HiCAM Fluo with SCAPE Microscopy Enables Real-Time In-Vivo Dynamics

HiCAM Fluo with SCAPE Microscopy Enables Real-Time In-Vivo Dynamics

Lambert Instruments is pleased to recognize the work described in a recent Nature Methods article authored by the research group of Professor Elizabeth Hillman at Columbia University in the City of New York. The researchers used SCAPE microscopy in combination with the Lambert Instruments HiCAM Fluo to achieve high-resolution volumetric imaging at over 300 volumes-per-second and over 1.2 GHz pixel rates 1.

The experiments described in their Nature Methods article build on the swept confocally-aligned planar excitation (SCAPE) microscopy technique developed by Hillman. “SCAPE microscopy is a technique for high-speed 3D microscopy that can image freely moving living organisms through its combination of light-sheet illumination and confocal descanning.” says Elizabeth Hillman, professor of Biomedical Engineering and Radiology at Columbia University and a principal investigator at Columbia’s Zuckerman Institute. “We needed a camera that was fast enough to keep up with SCAPE, while also being sensitive enough to capture the light that is emitted by fluorophores dyes. The HiCAM Fluo proved to be up to the task.”

High resolution volumetric imaging video

The HiCAM Fluo enables high-speed image acquisition in low-light situations by combining a high-speed camera sensor with the extreme light sensitivity of an image intensifier.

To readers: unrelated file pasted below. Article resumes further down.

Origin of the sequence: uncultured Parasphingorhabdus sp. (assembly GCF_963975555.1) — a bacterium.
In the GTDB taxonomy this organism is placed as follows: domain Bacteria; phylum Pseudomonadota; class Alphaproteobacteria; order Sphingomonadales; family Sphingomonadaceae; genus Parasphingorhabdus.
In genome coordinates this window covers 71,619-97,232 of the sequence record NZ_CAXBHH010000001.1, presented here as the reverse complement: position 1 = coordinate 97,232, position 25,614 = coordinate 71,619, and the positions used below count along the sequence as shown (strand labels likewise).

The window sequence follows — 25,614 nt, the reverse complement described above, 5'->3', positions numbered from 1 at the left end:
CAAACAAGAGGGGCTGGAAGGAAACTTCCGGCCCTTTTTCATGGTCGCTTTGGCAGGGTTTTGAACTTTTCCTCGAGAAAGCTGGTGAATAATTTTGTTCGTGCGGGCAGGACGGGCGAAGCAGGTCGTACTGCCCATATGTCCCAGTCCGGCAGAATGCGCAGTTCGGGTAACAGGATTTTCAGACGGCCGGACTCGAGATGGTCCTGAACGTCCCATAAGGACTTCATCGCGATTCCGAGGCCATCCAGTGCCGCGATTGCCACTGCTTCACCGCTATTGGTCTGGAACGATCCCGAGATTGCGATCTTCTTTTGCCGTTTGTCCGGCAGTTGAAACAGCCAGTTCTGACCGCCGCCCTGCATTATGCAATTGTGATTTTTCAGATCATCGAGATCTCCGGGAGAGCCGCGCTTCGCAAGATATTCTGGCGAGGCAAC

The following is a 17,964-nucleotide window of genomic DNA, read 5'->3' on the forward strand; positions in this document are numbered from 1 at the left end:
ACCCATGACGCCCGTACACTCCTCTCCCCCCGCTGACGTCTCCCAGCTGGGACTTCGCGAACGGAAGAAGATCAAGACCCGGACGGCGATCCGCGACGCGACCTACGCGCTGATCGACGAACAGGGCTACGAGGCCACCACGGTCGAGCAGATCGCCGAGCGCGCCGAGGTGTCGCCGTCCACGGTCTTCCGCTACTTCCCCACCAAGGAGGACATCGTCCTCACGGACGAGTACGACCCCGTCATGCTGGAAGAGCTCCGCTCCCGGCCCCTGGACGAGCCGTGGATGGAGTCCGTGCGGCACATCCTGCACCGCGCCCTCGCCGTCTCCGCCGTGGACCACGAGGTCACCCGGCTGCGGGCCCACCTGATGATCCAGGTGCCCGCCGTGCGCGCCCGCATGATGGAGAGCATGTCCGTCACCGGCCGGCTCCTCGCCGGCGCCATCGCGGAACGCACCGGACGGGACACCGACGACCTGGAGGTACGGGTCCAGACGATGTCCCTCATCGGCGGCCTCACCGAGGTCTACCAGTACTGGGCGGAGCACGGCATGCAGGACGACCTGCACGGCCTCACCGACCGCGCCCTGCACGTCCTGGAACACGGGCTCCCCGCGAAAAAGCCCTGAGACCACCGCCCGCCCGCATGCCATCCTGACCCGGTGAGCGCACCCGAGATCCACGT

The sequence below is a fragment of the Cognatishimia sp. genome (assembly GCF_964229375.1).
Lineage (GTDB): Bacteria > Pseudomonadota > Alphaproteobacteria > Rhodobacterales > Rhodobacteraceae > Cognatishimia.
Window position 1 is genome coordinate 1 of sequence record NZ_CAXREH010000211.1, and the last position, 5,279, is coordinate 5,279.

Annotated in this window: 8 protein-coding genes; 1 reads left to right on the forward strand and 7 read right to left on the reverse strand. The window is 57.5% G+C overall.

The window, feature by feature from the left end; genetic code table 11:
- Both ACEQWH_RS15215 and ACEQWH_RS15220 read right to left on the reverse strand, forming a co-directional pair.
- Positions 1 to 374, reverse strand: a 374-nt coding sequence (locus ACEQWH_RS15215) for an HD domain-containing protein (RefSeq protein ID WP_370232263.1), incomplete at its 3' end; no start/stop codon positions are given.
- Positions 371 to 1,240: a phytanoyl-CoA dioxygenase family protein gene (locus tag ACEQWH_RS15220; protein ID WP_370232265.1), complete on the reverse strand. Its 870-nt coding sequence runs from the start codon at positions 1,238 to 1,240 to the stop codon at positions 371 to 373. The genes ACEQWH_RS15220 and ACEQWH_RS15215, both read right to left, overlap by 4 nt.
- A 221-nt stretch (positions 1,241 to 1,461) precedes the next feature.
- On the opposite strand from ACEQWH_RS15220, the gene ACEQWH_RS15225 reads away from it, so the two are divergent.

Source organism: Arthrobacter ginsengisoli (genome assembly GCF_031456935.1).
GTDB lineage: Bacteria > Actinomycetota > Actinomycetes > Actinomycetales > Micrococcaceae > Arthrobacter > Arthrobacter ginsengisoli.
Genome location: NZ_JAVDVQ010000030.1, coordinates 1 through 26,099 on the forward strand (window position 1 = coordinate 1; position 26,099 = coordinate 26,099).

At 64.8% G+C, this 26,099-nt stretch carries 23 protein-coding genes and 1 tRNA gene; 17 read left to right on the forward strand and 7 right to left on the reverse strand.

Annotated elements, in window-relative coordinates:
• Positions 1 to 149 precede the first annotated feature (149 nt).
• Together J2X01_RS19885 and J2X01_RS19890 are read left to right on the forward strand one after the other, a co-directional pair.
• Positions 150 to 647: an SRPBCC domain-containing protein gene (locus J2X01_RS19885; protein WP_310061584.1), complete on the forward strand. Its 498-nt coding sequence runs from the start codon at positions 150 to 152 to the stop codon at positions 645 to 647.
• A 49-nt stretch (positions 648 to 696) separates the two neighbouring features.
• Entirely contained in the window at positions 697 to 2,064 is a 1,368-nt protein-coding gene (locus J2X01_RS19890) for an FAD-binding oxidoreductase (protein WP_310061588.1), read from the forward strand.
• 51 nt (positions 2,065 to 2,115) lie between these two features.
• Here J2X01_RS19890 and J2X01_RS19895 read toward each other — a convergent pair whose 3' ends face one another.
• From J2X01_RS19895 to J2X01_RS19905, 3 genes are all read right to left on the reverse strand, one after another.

To show the possibilities of their SCAPE 2.0 microscopy platform, the researchers imaged several living organisms, including zebrafish larvae. “Zebrafish are a common model organism for understanding how the heart works and how it is affected by disease.” explains Hillman. “Their transparent bodies at their embryonic and larval stages make them ideal for light-sheet microscopy. While calcium-sensitive GCaMP and voltage sensitive dyes have made it possible to visualize the electrical activity of heart cells, it is generally necessary to paralyze the heart during imaging. But a paralyzed heart is not a beating heart. SCAPE is capable of imaging fast enough to do high-density, real-time 3D imaging of calcium dynamics and red blood cell movements in a beating heart.”

Beating zebrafish heart video

With the HiCAM Fluo, the researchers were able to image a beating zebrafish heart at 321 volumes-per-second. The resulting 3D videos show the beating zebrafish heart as never seen before: Individual red blood cells can be followed as they are pumped around. Waves of green GCaMP spread from the atrium to the ventricle illustrating the calcium dynamics in the heart.

In their article, the researchers also describe how SCAPE can be applied to study neural activity in freely moving C. elegans worms, and to perform high-throughput structural imaging in a range of fixed, cleared and expanded tissues. “The research that is being done in Professor Hillman’s group is a great illustration of what our intensified high-speed cameras are capable of.” says Johan Herz, sales engineer at Lambert Instruments. “In this application the researchers needed to record many 3D volumes per second to visualize the movement and cellular signaling of the living samples in great detail. That requires high-speed imaging in low-light conditions, which is exactly what our intensified high-speed cameras are designed for. We are very excited that the group of Professor Hillman uses our HiCAM Fluo for their groundbreaking work.” 

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